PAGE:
“PR pros have always been connectors and coordinators for their clients and organizations, but during the current crisis, collaboration has seen a heavy increase,” according to the report.

The findings around collaboration cause me to wonder if the pandemic will change the communications and PR reporting structure and organization.

For example, the 2020 JOTW Communications Survey (see slide 51) found 41% of communications professionals report to the CMO while 33% report to the CEO. The rest are spread out across the COO, HR, strategy and legal among other reporting structures.

However, if the events of 2020 are causing a lot of re-thinking in communications, perhaps the task organization deserves some consideration too.

On a whim, I started a poll on Twitter and asked that question. The conversation really took off. There will be a few hours left on voting when this post publishes. When the poll closes, the results will be displayed, but feel free to reply with a comment; I may turn this into a new post.

About: Ragan surveyed 315 PR professionals across organizations including corporations, agencies, non-profits and government. The report was published in late May 2020.

Read the full report here: The Future of the Role of the PR Pro via @RaganComms.

3. Changes but also optimism in the PR future

A survey by PRNews, another PR trade publication, found both changes but also optimism among PR professionals. In the case of change, for example, most respondents indicated internal communications had evolved:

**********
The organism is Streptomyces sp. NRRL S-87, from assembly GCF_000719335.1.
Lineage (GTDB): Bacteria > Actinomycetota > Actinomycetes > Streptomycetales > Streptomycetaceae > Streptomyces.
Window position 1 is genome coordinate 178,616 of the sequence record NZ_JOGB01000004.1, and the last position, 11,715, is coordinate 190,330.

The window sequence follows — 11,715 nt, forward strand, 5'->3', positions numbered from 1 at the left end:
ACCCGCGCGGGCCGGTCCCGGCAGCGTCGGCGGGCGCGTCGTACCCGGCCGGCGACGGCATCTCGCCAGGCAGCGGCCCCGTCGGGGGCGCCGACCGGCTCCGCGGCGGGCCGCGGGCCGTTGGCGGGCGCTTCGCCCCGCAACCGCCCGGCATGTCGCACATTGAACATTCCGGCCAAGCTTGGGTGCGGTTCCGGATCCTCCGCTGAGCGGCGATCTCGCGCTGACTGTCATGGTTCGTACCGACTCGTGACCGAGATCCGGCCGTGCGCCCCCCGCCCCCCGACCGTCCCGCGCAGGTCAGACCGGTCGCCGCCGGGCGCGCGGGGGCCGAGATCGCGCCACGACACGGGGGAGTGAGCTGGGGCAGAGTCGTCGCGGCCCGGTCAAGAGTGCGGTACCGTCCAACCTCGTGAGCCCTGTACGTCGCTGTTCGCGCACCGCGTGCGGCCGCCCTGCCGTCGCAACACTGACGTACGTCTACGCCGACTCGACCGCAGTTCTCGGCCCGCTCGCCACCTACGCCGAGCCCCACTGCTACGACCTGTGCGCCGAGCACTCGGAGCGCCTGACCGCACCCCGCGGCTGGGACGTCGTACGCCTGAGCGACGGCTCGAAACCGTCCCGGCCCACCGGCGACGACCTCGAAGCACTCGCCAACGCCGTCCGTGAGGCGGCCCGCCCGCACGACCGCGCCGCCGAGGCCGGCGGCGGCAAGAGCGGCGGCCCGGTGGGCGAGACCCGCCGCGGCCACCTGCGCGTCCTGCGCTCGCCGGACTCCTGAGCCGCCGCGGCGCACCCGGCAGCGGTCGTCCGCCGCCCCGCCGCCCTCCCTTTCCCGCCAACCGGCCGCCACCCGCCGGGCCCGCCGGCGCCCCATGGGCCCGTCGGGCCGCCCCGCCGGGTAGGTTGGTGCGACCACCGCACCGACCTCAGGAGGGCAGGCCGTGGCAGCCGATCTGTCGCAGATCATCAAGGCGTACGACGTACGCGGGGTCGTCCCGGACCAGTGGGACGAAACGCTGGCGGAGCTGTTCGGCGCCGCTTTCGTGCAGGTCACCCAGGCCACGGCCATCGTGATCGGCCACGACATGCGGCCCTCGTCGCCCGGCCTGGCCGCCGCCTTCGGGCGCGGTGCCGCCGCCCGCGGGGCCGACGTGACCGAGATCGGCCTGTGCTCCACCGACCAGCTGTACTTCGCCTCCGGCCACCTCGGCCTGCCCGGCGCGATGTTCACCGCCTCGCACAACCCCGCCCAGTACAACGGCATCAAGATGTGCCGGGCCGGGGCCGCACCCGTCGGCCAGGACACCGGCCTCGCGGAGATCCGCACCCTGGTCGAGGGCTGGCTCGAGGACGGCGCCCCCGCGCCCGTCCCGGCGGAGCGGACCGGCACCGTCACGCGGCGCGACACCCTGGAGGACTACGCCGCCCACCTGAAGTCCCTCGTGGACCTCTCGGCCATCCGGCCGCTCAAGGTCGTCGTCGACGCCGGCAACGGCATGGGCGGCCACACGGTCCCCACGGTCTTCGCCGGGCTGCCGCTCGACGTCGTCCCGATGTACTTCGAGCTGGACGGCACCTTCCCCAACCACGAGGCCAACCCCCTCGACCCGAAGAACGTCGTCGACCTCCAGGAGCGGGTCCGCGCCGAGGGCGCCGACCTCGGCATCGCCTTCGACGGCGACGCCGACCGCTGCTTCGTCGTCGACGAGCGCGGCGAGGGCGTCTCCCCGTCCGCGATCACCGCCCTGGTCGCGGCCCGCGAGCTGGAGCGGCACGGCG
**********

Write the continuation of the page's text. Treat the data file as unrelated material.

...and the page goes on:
• 68% said the pace of internal comms was more frequent
  • 57% said internal comms is more personal and empathic post-pandemic; and
  • 45% said internal comms is getting more engagement

Frequent, personal and emphatic communications earns more engagement – there’s a lesson there even outside the Coronavirus. That’s good because most PR pros are fairly optimistic about the future when asked, “How will the PR industry rebound after the pandemic?”

Here’s how the answers stacked up (see graphic):

  • 37% said the PR industry will “roar back”
  • 51% say return to be about the same size
  • 20% say it will be “a vastly smaller industry”

About: The publication surveyed 200 executives from May 11-22 and published an article in the June 2020 edition of the PRNews.

Read the full report here: 88% of PR Pros See Industry Rebounding After Pandemic via @PRNews.

* * *

Some aspects of the business of PR may fade away and never return but that also presents an opportunity for existing aspects to evolve and new ideas to take root. For example, I was part of the B2B technology PR community in 2001, and it was decimated when the so-called tech bubble burst. Today, it’s arguably bigger than before, and with growth in categories such as cloud, cybersecurity and collaboration, it’s arguably more important than ever.

>>> Looking for an agency partner with the content chops to build a sound strategy and execute? Give our services a try.

If you enjoyed this post, you might also like:
Why You Should Absolutely, Positively NOT Cut Your Marketing and PR Budget Right Now

Image credits: Photo by Edwin Hooper on Unsplash; and respective studies